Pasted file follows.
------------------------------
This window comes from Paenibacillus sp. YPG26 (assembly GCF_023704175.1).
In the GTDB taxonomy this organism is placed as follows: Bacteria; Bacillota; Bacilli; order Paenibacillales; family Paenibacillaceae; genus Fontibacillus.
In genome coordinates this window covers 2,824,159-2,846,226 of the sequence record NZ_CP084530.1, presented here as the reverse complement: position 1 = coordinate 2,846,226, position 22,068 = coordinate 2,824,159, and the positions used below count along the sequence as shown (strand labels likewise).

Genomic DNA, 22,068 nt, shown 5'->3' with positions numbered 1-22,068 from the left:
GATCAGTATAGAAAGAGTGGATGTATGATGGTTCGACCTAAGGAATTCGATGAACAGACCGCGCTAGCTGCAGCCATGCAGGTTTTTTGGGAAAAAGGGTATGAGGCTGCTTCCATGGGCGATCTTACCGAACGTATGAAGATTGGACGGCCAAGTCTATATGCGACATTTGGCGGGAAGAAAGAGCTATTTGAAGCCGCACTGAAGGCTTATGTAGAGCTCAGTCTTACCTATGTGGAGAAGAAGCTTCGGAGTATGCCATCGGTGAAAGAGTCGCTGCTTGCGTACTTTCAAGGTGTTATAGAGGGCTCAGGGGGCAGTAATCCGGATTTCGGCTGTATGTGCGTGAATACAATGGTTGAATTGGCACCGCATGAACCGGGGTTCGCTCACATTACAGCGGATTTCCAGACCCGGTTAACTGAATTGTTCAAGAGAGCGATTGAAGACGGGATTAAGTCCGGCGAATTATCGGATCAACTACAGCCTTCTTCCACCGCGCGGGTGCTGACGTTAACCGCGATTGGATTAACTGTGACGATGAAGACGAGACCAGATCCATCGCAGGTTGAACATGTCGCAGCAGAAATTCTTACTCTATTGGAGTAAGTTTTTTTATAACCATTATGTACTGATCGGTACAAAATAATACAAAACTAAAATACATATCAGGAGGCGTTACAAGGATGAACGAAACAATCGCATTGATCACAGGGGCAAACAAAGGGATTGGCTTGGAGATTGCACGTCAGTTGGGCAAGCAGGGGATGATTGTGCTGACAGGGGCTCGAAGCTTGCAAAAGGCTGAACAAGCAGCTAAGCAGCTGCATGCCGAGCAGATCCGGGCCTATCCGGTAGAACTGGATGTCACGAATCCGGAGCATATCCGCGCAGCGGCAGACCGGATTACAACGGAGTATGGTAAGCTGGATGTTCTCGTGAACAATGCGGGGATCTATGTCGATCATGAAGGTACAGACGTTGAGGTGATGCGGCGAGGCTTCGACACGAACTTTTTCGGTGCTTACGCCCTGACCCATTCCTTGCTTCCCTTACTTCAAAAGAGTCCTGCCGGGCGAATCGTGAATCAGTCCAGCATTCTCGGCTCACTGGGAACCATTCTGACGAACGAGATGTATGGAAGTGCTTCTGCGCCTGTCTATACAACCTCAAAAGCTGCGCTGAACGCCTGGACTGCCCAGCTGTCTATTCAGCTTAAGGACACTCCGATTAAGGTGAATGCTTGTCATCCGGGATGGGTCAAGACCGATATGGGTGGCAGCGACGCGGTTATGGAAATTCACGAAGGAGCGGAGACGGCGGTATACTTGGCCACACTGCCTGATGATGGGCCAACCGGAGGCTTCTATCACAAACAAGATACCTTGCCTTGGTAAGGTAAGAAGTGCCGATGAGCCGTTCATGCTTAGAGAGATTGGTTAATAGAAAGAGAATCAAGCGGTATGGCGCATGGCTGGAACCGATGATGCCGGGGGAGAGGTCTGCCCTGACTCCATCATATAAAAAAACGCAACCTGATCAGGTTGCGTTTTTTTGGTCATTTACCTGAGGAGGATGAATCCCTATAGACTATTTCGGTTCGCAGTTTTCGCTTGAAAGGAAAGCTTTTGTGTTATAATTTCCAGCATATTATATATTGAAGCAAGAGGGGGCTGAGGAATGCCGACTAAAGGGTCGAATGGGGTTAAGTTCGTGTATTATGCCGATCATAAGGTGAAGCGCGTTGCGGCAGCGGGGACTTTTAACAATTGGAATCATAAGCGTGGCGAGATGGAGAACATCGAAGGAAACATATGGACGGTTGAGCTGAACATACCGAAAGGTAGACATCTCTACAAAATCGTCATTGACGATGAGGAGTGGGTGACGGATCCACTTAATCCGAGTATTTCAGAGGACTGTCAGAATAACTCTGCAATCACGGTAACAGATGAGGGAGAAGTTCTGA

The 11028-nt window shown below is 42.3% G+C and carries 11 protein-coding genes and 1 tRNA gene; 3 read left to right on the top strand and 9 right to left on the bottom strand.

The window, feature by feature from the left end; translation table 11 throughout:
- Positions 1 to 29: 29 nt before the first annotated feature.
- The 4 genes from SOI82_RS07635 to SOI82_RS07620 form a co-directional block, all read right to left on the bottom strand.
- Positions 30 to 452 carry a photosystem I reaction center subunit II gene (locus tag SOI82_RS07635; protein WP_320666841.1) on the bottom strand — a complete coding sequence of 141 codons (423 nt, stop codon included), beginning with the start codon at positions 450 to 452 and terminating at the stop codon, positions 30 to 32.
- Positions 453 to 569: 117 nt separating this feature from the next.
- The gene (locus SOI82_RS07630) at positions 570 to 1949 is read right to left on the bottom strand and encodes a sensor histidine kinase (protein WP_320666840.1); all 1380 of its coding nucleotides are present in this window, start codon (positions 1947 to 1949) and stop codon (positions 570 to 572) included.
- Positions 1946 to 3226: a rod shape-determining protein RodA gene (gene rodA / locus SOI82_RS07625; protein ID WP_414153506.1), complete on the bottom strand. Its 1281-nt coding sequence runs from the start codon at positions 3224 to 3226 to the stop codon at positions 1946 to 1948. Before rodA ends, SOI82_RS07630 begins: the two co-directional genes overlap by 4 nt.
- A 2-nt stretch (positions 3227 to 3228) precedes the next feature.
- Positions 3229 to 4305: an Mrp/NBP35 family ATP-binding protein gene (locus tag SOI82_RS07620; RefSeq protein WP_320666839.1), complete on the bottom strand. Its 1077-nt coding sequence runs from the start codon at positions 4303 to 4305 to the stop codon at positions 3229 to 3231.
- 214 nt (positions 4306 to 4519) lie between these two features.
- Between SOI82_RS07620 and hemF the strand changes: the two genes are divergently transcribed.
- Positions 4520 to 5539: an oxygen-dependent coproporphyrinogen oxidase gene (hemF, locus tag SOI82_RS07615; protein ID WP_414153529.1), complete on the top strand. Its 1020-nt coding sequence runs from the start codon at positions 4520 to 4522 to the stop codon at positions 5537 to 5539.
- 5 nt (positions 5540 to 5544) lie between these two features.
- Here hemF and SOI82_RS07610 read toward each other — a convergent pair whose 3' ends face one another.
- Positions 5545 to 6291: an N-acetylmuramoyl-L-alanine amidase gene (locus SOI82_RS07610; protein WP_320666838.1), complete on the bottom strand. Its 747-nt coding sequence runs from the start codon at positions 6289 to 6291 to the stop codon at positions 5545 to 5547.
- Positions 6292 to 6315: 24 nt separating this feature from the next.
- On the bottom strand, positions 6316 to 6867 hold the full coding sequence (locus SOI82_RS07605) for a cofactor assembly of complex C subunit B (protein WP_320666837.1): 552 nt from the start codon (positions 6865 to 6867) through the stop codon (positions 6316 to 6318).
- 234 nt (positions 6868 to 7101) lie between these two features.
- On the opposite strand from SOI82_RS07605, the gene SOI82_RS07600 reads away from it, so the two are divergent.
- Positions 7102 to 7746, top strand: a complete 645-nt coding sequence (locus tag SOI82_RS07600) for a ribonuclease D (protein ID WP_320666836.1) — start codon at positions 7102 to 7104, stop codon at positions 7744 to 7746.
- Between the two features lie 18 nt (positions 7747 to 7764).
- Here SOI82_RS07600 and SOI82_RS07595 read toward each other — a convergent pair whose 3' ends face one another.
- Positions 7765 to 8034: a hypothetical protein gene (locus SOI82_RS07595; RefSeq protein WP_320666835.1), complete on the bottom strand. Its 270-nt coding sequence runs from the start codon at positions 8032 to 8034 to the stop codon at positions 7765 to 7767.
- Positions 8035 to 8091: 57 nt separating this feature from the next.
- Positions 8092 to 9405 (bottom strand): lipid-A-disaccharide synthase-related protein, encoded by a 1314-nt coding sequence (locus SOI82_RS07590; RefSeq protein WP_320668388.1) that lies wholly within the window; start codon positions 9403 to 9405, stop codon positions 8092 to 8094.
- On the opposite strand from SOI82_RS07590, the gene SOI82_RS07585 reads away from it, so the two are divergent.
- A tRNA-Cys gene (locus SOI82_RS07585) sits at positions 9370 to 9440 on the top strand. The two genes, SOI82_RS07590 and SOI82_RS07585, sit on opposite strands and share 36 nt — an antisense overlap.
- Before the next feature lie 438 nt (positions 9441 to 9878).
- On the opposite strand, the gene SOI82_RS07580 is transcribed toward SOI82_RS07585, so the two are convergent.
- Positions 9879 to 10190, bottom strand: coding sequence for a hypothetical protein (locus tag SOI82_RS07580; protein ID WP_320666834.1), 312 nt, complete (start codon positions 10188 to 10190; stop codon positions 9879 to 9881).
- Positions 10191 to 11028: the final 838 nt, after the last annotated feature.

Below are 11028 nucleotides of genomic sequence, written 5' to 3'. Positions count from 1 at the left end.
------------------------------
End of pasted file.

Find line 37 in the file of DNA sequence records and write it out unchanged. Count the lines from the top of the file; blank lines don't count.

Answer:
- Positions 10191 to 11028: the final 838 nt, after the last annotated feature.